Monday, November 7, 2011

The Turd Stew Thickens

A coalition of medical marijuana patients, collectives and their landlords announced a lawsuit this morning against Attorney General Eric Holder, the Department of Justice and the DEA, among other federal agencies.  The suit seeks to enjoin the feds from taking further legal action against medical marijuana growers and dispensaries who are in compliance with CA state law.  Challenges will be brought simultaneously in the Northern, Southern, Eastern and Western judicial districts of the state. 

Early reports suggest that the plaintiffs will rely on a novel variety of legal theories, including the 9th and 10th Amendments, collateral estoppel, equal protection and due process.  The cases are being coordinated by attorneys Matt Kumin, David Michael, and Alan Silber of the NORML legal committee.

The 9th Amendment to the US Constitution broadly states that the People carry rights beyond those specifically listed in the rest of the Bill of Rights.  Just become some rights are listed should not be construed to suggest that other rights DON'T exist, just because the Framers ran out of page space or didn't think to include them.  It's kind of a catch-all that the Founders threw in to make clear that the first 8 Amendments weren't intended to be an exhaustive list. 

Similarly, the 10th Amendment says that states have the power to do the stuff that isn't specifically included among the federal government's responsibilities.  While the Constitution includes a lot of things that the feds can / must do (raise an army, make immigration policies, tax / spend, conduct diplomacy, govern interstate commerce, etc.), everything else is generally left to the states.  Historically, medical laws, licensing and policing are the business of the individual states.  That's why a California Driver's License looks different than a Wyoming Driver's License and why Arizonan frat boys can buy 190-proof Everclear.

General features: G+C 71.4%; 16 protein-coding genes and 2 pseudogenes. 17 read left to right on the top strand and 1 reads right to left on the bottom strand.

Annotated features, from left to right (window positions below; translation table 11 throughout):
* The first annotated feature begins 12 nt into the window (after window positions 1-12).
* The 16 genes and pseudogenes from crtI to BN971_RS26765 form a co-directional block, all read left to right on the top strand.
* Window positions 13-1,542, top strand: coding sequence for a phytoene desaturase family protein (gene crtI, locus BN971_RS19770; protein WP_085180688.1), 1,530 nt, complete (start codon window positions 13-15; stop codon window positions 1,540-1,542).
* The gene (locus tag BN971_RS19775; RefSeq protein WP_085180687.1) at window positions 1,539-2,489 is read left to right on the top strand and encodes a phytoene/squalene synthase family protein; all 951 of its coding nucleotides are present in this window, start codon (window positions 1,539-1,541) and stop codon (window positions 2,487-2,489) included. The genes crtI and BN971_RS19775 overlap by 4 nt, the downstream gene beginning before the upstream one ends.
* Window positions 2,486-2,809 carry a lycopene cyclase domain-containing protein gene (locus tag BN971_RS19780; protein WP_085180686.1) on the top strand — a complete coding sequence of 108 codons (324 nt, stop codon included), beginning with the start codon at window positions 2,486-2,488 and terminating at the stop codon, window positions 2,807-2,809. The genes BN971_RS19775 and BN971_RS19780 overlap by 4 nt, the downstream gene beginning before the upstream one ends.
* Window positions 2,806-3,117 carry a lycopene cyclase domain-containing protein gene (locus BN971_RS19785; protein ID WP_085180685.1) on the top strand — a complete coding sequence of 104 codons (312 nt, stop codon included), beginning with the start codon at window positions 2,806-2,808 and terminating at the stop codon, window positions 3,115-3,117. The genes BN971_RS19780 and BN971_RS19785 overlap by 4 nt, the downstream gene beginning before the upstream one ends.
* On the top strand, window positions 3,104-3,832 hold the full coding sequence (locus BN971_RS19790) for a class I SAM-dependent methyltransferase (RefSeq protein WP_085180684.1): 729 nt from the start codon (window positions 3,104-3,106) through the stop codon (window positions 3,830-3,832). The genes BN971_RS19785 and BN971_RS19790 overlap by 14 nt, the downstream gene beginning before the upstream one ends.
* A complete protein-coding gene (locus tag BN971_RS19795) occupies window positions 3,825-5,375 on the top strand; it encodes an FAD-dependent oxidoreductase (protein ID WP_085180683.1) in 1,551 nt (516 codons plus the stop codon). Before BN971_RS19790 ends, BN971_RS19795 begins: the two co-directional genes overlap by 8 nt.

Of course, federal laws trump California's state laws where they conflict, but ONLY if the feds actually have the constitutional authority to govern the thing they're trying to regulate.  In past challenges, the Supreme Court has ruled that the feds may overrule CA medical marijuana laws under their "interstate commerce" powers, even if the marijuana is grown, sold and consumed entirely within the Great State of California (Gonzales v. Raich 545 US 1).  As counter-intuitive as this sounds, the reasoning was based on the idea that production and consumption of marijuana ANYWHERE affects production and prices of marijuana EVERYWHERE.  If Californians are growing their own, then they're probably importing less from other states, which means Oregonians are growing less of their famous Oregon Big Bud.  Since laws that apply solely within CA may have ripple effects in other states, the feds have successfully argued that their interstate commerce powers grant them authority to reach into your nug jug. 

For more commentary on medical marijuana in California, see "CA's Backward-Ass Medical Marijuana Laws", below).  It remains the position of this blog that marijuana prohibition has been far more harmful than the drug itself.  Our federal government continues to waste billions of our tax dollars fighting an unwinnable war based on an ill-conceived, Puritanical, paternalistic ideology.  Despite President Obama's campaign promises not to expend federal resources fighting to keep seriously ill patients from obtaining their medicine, the administration continues to subvert the will of California voters. 

More details to follow once the text of the suit is released publicly. 

As always, please feel free to comment below, if it's just to tell me that you disagree.